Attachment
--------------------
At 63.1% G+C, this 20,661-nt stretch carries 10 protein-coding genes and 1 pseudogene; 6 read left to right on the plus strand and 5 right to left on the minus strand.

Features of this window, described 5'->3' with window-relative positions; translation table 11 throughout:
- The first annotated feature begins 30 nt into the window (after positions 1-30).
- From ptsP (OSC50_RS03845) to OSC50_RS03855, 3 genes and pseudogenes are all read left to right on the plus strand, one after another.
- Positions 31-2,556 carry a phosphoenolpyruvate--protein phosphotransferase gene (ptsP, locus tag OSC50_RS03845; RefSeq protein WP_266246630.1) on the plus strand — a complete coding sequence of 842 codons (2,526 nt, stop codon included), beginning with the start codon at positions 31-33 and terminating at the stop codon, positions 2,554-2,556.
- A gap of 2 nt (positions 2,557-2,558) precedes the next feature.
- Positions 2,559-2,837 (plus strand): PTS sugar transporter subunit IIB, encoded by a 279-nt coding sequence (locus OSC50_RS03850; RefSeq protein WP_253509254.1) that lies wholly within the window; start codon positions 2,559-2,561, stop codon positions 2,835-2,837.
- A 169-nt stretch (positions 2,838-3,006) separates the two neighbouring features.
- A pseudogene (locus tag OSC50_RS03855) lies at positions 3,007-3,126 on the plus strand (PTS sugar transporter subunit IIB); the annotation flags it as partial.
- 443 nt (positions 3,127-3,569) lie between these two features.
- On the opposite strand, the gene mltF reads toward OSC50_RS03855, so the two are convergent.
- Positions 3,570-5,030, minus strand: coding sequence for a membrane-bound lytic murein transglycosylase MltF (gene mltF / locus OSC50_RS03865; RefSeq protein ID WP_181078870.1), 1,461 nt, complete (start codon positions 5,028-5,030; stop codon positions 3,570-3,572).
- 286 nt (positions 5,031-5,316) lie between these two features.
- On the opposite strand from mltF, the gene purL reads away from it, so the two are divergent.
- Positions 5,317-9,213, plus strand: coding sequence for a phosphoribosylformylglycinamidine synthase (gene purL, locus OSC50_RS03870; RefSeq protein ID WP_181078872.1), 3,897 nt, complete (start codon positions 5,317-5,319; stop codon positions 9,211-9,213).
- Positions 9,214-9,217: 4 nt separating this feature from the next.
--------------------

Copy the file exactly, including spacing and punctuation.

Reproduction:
At 63.1% G+C, this 20,661-nt stretch carries 10 protein-coding genes and 1 pseudogene; 6 read left to right on the plus strand and 5 right to left on the minus strand.

Features of this window, described 5'->3' with window-relative positions; translation table 11 throughout:
- The first annotated feature begins 30 nt into the window (after positions 1-30).
- From ptsP (OSC50_RS03845) to OSC50_RS03855, 3 genes and pseudogenes are all read left to right on the plus strand, one after another.
- Positions 31-2,556 carry a phosphoenolpyruvate--protein phosphotransferase gene (ptsP, locus tag OSC50_RS03845; RefSeq protein WP_266246630.1) on the plus strand — a complete coding sequence of 842 codons (2,526 nt, stop codon included), beginning with the start codon at positions 31-33 and terminating at the stop codon, positions 2,554-2,556.
- A gap of 2 nt (positions 2,557-2,558) precedes the next feature.
- Positions 2,559-2,837 (plus strand): PTS sugar transporter subunit IIB, encoded by a 279-nt coding sequence (locus OSC50_RS03850; RefSeq protein WP_253509254.1) that lies wholly within the window; start codon positions 2,559-2,561, stop codon positions 2,835-2,837.
- A 169-nt stretch (positions 2,838-3,006) separates the two neighbouring features.
- A pseudogene (locus tag OSC50_RS03855) lies at positions 3,007-3,126 on the plus strand (PTS sugar transporter subunit IIB); the annotation flags it as partial.
- 443 nt (positions 3,127-3,569) lie between these two features.
- On the opposite strand, the gene mltF reads toward OSC50_RS03855, so the two are convergent.
- Positions 3,570-5,030, minus strand: coding sequence for a membrane-bound lytic murein transglycosylase MltF (gene mltF / locus OSC50_RS03865; RefSeq protein ID WP_181078870.1), 1,461 nt, complete (start codon positions 5,028-5,030; stop codon positions 3,570-3,572).
- 286 nt (positions 5,031-5,316) lie between these two features.
- On the opposite strand from mltF, the gene purL reads away from it, so the two are divergent.
- Positions 5,317-9,213, plus strand: coding sequence for a phosphoribosylformylglycinamidine synthase (gene purL, locus OSC50_RS03870; RefSeq protein ID WP_181078872.1), 3,897 nt, complete (start codon positions 5,317-5,319; stop codon positions 9,211-9,213).
- Positions 9,214-9,217: 4 nt separating this feature from the next.